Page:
The U.S. Army Corps of Engineers Savannah District will reduce outflows from the three reservoirs it operates on the upper Savannah River Basin in response to water levels reaching drought level 3. Water managers will gradually reduce outflows from 3,800 cubic feet per second (cfs) to 3,100 cfs, based on a maximum daily average.
The process of flow reduction to 3,100 cfs will take place over the next several days. By Nov. 2, the Corps has a targeted outflow of 3,600 cfs. Outflows are scheduled to be reduced to 3,400 cfs by Nov. 6 and 3,200 cfs by Nov. 9. Beginning Nov. 10, the target will be 3,100 cfs through January.
A gradual reduction in flow allows the U.S. Department of Fish and Wildlife to monitor the progress of the freshwater mussels adjusting to the shifting water level on the river banks.
The lower Savannah River will see effects of flow reductions about a week after the outflow reduction.
Corps officials remind the public extensive recreation opportunities remain available on the reservoirs and surrounding areas.
“The large size of the reservoirs affords the public many reasons to visit, including boating, fishing, camping, and hiking,” said Melissa Wolf, Chief of the Natural Resources section for the Savannah District. “However, we encourage people to exercise caution when boating and swimming – and to wear life jackets when in, on, or near the water.”
Due to the lower reservoir levels, hazards such as tree stumps and other obstructions, normally far underwater are near or above the surface, according to Wolf. “There are too many hazards to mark so we encourage boaters to be safe and maintain low speeds on the lakes. The centerline of the reservoir channel is the safest place to operate,” she said.
The Corps of Engineers updates the status of boat ramps at the reservoirs weekly on the Savannah District website.
DETERMINING DROUGHT LEVELS
The reservoirs enter drought level 3 when water levels for either Hartwell or Thurmond reservoir fall 14 feet below full pool. Full pool at Hartwell is 660 feet above mean sea level (ft-msl) and 330 ft-msl for Thurmond.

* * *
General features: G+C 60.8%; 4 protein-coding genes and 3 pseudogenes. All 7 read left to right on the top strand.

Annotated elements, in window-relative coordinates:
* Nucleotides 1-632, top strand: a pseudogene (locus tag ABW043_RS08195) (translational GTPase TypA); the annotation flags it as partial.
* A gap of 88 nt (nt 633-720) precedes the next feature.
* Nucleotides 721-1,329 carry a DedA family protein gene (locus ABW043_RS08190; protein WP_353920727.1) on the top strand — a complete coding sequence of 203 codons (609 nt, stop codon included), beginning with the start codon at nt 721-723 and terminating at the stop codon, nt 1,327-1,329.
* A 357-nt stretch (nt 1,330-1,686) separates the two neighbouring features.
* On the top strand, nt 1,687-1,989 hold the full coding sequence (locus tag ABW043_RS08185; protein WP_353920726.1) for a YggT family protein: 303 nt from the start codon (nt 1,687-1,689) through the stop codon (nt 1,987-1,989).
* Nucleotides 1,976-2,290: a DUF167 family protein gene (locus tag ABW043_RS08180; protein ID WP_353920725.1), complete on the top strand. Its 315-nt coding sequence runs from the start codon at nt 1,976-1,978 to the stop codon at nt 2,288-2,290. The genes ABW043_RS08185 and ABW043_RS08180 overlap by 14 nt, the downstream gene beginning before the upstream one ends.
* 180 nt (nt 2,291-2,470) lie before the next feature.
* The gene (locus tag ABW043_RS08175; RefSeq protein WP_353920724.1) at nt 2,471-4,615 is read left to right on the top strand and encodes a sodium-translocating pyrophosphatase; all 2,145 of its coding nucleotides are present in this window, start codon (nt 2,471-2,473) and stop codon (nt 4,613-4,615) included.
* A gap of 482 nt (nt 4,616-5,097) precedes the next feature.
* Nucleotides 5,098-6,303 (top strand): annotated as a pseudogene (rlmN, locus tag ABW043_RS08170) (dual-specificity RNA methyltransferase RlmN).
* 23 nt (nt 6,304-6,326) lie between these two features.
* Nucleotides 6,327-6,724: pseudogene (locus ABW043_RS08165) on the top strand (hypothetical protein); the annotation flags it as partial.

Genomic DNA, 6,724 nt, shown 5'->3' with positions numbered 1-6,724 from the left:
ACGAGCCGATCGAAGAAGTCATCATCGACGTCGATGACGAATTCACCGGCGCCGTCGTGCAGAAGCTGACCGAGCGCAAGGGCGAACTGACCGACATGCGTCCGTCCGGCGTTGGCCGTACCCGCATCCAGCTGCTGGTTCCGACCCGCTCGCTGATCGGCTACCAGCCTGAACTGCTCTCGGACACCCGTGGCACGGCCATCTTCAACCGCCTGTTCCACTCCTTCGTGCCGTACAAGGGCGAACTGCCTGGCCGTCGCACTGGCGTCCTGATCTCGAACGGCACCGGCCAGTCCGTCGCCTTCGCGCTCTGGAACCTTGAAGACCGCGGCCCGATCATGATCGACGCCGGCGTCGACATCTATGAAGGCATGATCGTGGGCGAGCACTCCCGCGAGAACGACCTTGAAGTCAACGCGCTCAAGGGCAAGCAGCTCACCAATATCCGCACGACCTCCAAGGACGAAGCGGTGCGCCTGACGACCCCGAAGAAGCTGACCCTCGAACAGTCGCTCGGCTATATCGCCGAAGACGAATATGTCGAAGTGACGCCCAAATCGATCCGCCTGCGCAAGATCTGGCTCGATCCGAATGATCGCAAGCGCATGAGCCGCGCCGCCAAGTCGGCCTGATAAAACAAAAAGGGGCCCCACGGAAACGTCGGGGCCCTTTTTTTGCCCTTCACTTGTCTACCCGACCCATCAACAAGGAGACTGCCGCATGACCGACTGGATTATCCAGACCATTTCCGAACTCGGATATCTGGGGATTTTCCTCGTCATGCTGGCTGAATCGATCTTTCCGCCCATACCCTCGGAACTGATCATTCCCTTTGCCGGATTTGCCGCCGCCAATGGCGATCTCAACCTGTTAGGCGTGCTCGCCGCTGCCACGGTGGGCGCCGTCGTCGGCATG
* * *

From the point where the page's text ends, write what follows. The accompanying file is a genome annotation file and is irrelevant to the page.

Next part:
The flow reduction was authorized in the Corps 2012 update to its drought plan, which established wintertime flow reductions from November through January. The wintertime flow reduction is 3,600 cfs if the reservoirs are in drought level 2; and 3,100 cfs if the reservoirs are in drought level 3. Flows can be reduced in the winter months because the cooler water can hold more oxygen for fish.
The reservoirs entered drought level 2 in August 2011. The Corps has held a flow rate of 3,800 cfs since October 2011.
DROUGHT RECOVERY ACTIONS
In addition to flow reductions, the Corps plans to make an exception to the conventional refill rates. Typically, the Corps increases outflows as the reservoirs refill. However, based on recent developing trend s of decreasing winter rains, Savannah District Commander Col. Jeff Hall has authorized the water manager to maintain the level 3 release (3,800 cfs) until the reservoirs return to full summer pool.
The Corps manages the Hartwell, Russell and Thurmond reservoirs as one balanced system, using water from the reservoirs for seven Congressionally-authorized purposes: water quality, water supply, recreation, fish and wildlife, flood risk management, navigation, and hydropower. During moderate to severe drought, priority is given to water quality (diluting downstream municipal and industrial discharges) and water supply (drinking water). Hydropower is only generated as a byproduct of releasing water for downstream purposes.
For more information on current lake levels and projections, contact the Savannah District Corporate Communications Office at 912-652-5014, or visit the District’s lake-level website at http://water.sas.usace.army.mil.